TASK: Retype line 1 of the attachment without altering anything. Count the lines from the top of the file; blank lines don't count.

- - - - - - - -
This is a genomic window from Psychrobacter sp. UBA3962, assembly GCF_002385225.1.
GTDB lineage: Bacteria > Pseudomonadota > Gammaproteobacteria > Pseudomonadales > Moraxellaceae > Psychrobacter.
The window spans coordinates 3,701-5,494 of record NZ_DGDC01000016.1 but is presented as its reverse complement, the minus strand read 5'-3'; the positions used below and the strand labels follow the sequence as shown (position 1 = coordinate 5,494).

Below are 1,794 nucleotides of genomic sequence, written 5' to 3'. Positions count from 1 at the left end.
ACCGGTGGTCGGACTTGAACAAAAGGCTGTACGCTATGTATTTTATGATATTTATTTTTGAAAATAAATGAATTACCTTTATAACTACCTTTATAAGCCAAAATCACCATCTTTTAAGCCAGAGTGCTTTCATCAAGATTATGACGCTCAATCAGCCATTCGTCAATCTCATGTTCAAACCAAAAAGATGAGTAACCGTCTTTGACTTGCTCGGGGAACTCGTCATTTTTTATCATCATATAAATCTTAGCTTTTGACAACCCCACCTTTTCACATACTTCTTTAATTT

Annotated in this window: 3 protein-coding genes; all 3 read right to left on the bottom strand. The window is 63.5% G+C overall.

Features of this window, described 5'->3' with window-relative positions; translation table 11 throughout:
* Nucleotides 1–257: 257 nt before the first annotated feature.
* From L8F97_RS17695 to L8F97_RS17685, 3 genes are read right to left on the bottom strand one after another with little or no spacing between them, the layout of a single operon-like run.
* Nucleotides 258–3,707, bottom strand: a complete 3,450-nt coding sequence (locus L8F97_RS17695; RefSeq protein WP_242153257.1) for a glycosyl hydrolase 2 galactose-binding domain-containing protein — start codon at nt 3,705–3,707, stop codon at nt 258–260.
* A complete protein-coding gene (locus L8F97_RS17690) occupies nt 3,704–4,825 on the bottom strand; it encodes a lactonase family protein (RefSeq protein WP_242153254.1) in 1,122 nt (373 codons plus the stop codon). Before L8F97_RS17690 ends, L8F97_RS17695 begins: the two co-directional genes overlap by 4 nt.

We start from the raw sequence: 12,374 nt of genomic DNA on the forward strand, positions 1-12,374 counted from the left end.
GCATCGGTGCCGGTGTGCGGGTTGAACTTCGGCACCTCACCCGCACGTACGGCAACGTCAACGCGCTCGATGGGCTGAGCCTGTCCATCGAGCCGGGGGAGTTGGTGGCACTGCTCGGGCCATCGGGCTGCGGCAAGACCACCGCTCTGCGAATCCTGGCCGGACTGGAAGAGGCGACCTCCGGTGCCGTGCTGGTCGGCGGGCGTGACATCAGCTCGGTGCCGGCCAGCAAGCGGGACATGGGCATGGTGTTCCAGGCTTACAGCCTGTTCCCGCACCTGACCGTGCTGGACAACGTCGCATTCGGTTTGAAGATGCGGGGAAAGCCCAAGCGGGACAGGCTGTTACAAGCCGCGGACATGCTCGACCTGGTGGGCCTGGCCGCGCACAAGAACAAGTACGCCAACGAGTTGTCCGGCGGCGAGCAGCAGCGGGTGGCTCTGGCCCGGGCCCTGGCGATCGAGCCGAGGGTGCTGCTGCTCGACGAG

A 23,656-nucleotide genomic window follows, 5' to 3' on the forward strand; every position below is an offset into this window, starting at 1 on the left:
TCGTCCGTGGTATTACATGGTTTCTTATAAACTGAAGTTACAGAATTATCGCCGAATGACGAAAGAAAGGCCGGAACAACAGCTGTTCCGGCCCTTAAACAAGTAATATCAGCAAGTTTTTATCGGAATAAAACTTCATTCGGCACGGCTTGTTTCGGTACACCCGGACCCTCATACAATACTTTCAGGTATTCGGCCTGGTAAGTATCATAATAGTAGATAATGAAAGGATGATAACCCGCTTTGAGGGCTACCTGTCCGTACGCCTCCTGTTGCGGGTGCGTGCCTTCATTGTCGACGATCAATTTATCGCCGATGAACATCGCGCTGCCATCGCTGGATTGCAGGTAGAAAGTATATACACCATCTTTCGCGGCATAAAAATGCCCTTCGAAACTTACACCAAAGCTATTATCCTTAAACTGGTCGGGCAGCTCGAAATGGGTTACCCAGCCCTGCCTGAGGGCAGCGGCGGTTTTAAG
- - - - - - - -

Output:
This is a genomic window from Psychrobacter sp. UBA3962, assembly GCF_002385225.1.